Take a few important steps
The discomfort associated with a gout attack is intense. The pain is relentless and wearing. You'll want to be kind to yourself during an attack of gouty arthritis. The uncomfortable sensation is stress producing and you might find it hard to cope. You'll want to do whatever you can to take care of yourself. There are steps you can take to ease the strain of your attack and limit its effects. You'll find yourself coping better with the inflammation and tenderness of a gout attack if you take a few important steps.
Lower the amount of animal protein in your diet. High levels of protein in the body are known to increase uric acid blood levels. Current nutritional guidelines limit protein consumption to no more than 5 or 6 ounces of daily protein, such as lean meat, poultry, or fish for just about everyone, but especially for those who suffer from gout. Some protein sources are higher in purine, which is responsible for causing the high uric acid levels that cause gout. Among these protein sources are organ meats such as liver, kidney, brains, sweetbreads, and kidneys. Certain fish are also high in purines. You might want to stay away from mackerel, herring, and anchovies.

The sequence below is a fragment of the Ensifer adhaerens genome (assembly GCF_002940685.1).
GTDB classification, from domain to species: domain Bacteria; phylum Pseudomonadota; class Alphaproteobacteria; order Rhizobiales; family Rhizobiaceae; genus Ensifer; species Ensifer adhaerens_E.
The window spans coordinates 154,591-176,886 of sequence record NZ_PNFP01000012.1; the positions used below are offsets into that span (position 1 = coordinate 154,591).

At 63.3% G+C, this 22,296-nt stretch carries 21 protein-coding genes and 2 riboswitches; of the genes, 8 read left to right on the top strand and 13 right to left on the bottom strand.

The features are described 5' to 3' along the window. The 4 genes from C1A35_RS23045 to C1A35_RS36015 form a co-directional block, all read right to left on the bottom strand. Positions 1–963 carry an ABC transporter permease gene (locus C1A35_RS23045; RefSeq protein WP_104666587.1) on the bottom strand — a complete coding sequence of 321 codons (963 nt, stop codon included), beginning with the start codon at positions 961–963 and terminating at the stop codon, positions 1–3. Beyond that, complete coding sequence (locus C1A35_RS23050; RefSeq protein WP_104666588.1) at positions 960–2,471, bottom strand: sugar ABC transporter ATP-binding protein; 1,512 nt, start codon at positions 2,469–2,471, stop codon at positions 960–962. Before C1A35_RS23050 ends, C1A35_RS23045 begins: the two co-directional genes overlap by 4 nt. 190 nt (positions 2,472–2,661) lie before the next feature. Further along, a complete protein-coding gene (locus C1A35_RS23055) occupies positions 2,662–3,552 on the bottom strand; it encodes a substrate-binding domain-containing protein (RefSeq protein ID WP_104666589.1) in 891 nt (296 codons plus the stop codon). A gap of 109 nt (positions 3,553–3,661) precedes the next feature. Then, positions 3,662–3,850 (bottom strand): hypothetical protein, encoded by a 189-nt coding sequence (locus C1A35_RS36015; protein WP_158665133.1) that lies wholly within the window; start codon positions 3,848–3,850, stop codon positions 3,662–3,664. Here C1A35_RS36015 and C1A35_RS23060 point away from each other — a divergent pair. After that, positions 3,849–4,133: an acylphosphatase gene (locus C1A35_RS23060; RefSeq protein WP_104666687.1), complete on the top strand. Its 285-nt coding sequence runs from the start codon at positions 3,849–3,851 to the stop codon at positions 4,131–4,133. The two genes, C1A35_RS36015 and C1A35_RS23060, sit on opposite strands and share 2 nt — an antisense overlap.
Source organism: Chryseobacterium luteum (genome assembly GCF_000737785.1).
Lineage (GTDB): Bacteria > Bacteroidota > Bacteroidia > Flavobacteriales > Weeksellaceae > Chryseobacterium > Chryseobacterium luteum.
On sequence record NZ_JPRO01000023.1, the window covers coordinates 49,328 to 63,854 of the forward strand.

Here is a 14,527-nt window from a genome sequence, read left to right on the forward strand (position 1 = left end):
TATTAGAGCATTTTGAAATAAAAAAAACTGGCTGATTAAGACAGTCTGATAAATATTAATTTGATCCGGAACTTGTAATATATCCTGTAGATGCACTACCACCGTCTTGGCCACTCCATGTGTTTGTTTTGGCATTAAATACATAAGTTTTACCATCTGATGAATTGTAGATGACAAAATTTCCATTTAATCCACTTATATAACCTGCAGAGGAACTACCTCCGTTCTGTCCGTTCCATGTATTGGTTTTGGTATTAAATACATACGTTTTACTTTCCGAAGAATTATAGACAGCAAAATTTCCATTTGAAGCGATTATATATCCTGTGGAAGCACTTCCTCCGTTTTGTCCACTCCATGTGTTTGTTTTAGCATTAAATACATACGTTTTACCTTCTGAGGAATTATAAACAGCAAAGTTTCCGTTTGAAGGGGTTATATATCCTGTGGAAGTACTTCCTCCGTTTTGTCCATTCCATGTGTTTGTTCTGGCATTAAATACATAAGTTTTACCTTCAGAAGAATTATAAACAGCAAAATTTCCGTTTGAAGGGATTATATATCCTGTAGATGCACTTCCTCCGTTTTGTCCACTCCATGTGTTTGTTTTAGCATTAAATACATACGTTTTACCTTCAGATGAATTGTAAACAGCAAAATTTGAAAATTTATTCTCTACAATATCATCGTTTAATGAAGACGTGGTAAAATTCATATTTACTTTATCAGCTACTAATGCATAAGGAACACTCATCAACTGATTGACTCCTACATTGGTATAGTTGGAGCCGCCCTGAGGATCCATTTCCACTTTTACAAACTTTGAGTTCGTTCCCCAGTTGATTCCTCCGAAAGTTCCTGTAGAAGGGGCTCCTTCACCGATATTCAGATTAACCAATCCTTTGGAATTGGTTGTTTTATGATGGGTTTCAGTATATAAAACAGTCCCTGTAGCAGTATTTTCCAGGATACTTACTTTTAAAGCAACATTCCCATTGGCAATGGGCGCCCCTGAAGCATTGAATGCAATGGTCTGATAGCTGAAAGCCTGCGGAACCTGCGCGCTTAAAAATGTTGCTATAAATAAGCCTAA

Stay off the bottle!
Stay off the bottle! Alcohol inhibits your ability to flush out excess uric acid from your body. If you're in the throes of a gout attack, don't drink.
Don't drink alcohol, but do drink lots and lots of water. It's fluids you need to get that extra uric acid flushed out of your system. The more you drink, the easier it is to get rid of the stuff that makes those painful crystals that are digging into your joints.
Most adults lose about one and a half liters of fluid a day through urination. If you consider that another liter of fluid is lost through sweat, breathing, and bowel movements, it's easy to see that a person loses quite a bit of fluid just going about the task of living life. Doctors advise that men drink 3 liters of water daily, and women 2.2 liters of water a day.
But there are factors that can influence how much water a person needs to drink, such as hot weather, exercise, and living at high altitudes. Check with your doctor how much water you should be drinking to help flush out the uric acid that's causing your gout.